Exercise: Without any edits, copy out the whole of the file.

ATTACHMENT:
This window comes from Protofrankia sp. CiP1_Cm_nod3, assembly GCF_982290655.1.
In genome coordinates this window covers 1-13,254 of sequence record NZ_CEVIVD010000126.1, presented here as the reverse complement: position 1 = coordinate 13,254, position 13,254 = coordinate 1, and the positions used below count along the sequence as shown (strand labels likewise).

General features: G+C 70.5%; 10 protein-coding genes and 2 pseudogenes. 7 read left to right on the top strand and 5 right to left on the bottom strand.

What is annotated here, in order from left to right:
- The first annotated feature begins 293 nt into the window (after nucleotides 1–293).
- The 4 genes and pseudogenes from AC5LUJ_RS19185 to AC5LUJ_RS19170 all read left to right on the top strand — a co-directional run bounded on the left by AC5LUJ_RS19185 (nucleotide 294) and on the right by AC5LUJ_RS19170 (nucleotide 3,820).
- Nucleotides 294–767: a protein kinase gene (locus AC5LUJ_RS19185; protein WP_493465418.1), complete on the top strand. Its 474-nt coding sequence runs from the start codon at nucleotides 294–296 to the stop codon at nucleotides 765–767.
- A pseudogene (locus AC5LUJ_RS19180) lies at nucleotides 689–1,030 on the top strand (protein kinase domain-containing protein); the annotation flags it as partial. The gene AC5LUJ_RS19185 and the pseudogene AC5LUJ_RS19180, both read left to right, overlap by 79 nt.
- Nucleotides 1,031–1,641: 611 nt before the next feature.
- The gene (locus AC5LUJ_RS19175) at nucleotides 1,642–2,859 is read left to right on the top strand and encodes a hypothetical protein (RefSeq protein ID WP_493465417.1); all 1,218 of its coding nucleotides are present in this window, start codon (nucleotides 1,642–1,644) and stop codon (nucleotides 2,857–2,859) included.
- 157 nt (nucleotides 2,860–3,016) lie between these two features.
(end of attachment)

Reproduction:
This window comes from Protofrankia sp. CiP1_Cm_nod3, assembly GCF_982290655.1.
In genome coordinates this window covers 1-13,254 of sequence record NZ_CEVIVD010000126.1, presented here as the reverse complement: position 1 = coordinate 13,254, position 13,254 = coordinate 1, and the positions used below count along the sequence as shown (strand labels likewise).

General features: G+C 70.5%; 10 protein-coding genes and 2 pseudogenes. 7 read left to right on the top strand and 5 right to left on the bottom strand.

What is annotated here, in order from left to right:
- The first annotated feature begins 293 nt into the window (after nucleotides 1–293).
- The 4 genes and pseudogenes from AC5LUJ_RS19185 to AC5LUJ_RS19170 all read left to right on the top strand — a co-directional run bounded on the left by AC5LUJ_RS19185 (nucleotide 294) and on the right by AC5LUJ_RS19170 (nucleotide 3,820).
- Nucleotides 294–767: a protein kinase gene (locus AC5LUJ_RS19185; protein WP_493465418.1), complete on the top strand. Its 474-nt coding sequence runs from the start codon at nucleotides 294–296 to the stop codon at nucleotides 765–767.
- A pseudogene (locus AC5LUJ_RS19180) lies at nucleotides 689–1,030 on the top strand (protein kinase domain-containing protein); the annotation flags it as partial. The gene AC5LUJ_RS19185 and the pseudogene AC5LUJ_RS19180, both read left to right, overlap by 79 nt.
- Nucleotides 1,031–1,641: 611 nt before the next feature.
- The gene (locus AC5LUJ_RS19175) at nucleotides 1,642–2,859 is read left to right on the top strand and encodes a hypothetical protein (RefSeq protein ID WP_493465417.1); all 1,218 of its coding nucleotides are present in this window, start codon (nucleotides 1,642–1,644) and stop codon (nucleotides 2,857–2,859) included.
- 157 nt (nucleotides 2,860–3,016) lie between these two features.